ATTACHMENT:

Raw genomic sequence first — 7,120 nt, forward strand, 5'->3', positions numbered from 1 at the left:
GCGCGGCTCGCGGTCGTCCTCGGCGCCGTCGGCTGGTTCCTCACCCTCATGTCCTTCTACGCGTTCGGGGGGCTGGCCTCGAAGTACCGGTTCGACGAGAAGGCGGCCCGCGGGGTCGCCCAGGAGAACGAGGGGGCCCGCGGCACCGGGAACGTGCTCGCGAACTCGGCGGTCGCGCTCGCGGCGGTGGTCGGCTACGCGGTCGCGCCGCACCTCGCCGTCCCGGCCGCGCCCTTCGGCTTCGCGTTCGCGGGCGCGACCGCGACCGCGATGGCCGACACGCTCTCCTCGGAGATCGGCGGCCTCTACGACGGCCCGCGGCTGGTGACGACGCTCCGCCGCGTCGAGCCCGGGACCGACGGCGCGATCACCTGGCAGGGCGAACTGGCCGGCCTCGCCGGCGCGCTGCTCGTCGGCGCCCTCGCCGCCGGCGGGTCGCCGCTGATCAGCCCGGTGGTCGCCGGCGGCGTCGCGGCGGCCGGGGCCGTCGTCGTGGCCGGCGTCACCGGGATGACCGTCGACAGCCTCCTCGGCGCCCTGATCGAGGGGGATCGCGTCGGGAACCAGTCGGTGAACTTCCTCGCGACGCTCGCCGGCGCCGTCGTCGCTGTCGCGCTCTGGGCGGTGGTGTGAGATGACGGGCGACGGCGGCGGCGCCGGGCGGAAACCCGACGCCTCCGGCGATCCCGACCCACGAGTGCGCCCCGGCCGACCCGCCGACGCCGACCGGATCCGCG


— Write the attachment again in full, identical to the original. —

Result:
Raw genomic sequence first — 7,120 nt, forward strand, 5'->3', positions numbered from 1 at the left:
GCGCGGCTCGCGGTCGTCCTCGGCGCCGTCGGCTGGTTCCTCACCCTCATGTCCTTCTACGCGTTCGGGGGGCTGGCCTCGAAGTACCGGTTCGACGAGAAGGCGGCCCGCGGGGTCGCCCAGGAGAACGAGGGGGCCCGCGGCACCGGGAACGTGCTCGCGAACTCGGCGGTCGCGCTCGCGGCGGTGGTCGGCTACGCGGTCGCGCCGCACCTCGCCGTCCCGGCCGCGCCCTTCGGCTTCGCGTTCGCGGGCGCGACCGCGACCGCGATGGCCGACACGCTCTCCTCGGAGATCGGCGGCCTCTACGACGGCCCGCGGCTGGTGACGACGCTCCGCCGCGTCGAGCCCGGGACCGACGGCGCGATCACCTGGCAGGGCGAACTGGCCGGCCTCGCCGGCGCGCTGCTCGTCGGCGCCCTCGCCGCCGGCGGGTCGCCGCTGATCAGCCCGGTGGTCGCCGGCGGCGTCGCGGCGGCCGGGGCCGTCGTCGTGGCCGGCGTCACCGGGATGACCGTCGACAGCCTCCTCGGCGCCCTGATCGAGGGGGATCGCGTCGGGAACCAGTCGGTGAACTTCCTCGCGACGCTCGCCGGCGCCGTCGTCGCTGTCGCGCTCTGGGCGGTGGTGTGAGATGACGGGCGACGGCGGCGGCGCCGGGCGGAAACCCGACGCCTCCGGCGATCCCGACCCACGAGTGCGCCCCGGCCGACCCGCCGACGCCGACCGGATCCGCG